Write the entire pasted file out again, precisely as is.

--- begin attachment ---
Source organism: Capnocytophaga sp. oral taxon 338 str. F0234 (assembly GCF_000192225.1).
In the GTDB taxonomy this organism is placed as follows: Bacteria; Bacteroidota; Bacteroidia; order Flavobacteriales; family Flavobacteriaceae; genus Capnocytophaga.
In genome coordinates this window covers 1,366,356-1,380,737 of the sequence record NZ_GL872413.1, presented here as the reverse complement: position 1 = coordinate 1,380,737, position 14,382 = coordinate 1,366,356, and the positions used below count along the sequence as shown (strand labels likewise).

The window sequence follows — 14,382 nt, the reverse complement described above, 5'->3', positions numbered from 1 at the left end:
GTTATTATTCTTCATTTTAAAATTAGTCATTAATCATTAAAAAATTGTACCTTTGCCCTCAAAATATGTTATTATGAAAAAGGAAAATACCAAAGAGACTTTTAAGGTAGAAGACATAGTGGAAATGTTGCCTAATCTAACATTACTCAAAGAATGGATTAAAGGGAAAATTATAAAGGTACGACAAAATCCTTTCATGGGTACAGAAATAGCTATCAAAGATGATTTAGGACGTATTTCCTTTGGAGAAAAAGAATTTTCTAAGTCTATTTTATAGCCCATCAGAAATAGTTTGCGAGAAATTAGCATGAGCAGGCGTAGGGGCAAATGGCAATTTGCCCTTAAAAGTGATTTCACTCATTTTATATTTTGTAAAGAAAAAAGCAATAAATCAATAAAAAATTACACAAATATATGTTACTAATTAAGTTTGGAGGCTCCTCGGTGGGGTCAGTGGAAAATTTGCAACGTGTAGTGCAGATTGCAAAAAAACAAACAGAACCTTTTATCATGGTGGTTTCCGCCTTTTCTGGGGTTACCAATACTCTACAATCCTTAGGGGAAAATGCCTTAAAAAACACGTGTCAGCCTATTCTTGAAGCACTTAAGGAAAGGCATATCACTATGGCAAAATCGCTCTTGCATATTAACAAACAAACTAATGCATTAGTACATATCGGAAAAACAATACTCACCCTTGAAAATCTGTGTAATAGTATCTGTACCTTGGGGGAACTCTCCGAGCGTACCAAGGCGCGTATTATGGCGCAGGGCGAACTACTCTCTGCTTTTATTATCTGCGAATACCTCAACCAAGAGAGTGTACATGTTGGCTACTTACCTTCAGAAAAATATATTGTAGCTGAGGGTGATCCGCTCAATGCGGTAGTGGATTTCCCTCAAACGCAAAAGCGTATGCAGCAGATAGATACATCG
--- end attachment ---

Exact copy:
Source organism: Capnocytophaga sp. oral taxon 338 str. F0234 (assembly GCF_000192225.1).
In the GTDB taxonomy this organism is placed as follows: Bacteria; Bacteroidota; Bacteroidia; order Flavobacteriales; family Flavobacteriaceae; genus Capnocytophaga.
In genome coordinates this window covers 1,366,356-1,380,737 of the sequence record NZ_GL872413.1, presented here as the reverse complement: position 1 = coordinate 1,380,737, position 14,382 = coordinate 1,366,356, and the positions used below count along the sequence as shown (strand labels likewise).

The window sequence follows — 14,382 nt, the reverse complement described above, 5'->3', positions numbered from 1 at the left end:
GTTATTATTCTTCATTTTAAAATTAGTCATTAATCATTAAAAAATTGTACCTTTGCCCTCAAAATATGTTATTATGAAAAAGGAAAATACCAAAGAGACTTTTAAGGTAGAAGACATAGTGGAAATGTTGCCTAATCTAACATTACTCAAAGAATGGATTAAAGGGAAAATTATAAAGGTACGACAAAATCCTTTCATGGGTACAGAAATAGCTATCAAAGATGATTTAGGACGTATTTCCTTTGGAGAAAAAGAATTTTCTAAGTCTATTTTATAGCCCATCAGAAATAGTTTGCGAGAAATTAGCATGAGCAGGCGTAGGGGCAAATGGCAATTTGCCCTTAAAAGTGATTTCACTCATTTTATATTTTGTAAAGAAAAAAGCAATAAATCAATAAAAAATTACACAAATATATGTTACTAATTAAGTTTGGAGGCTCCTCGGTGGGGTCAGTGGAAAATTTGCAACGTGTAGTGCAGATTGCAAAAAAACAAACAGAACCTTTTATCATGGTGGTTTCCGCCTTTTCTGGGGTTACCAATACTCTACAATCCTTAGGGGAAAATGCCTTAAAAAACACGTGTCAGCCTATTCTTGAAGCACTTAAGGAAAGGCATATCACTATGGCAAAATCGCTCTTGCATATTAACAAACAAACTAATGCATTAGTACATATCGGAAAAACAATACTCACCCTTGAAAATCTGTGTAATAGTATCTGTACCTTGGGGGAACTCTCCGAGCGTACCAAGGCGCGTATTATGGCGCAGGGCGAACTACTCTCTGCTTTTATTATCTGCGAATACCTCAACCAAGAGAGTGTACATGTTGGCTACTTACCTTCAGAAAAATATATTGTAGCTGAGGGTGATCCGCTCAATGCGGTAGTGGATTTCCCTCAAACGCAAAAGCGTATGCAGCAGATAGATACATCG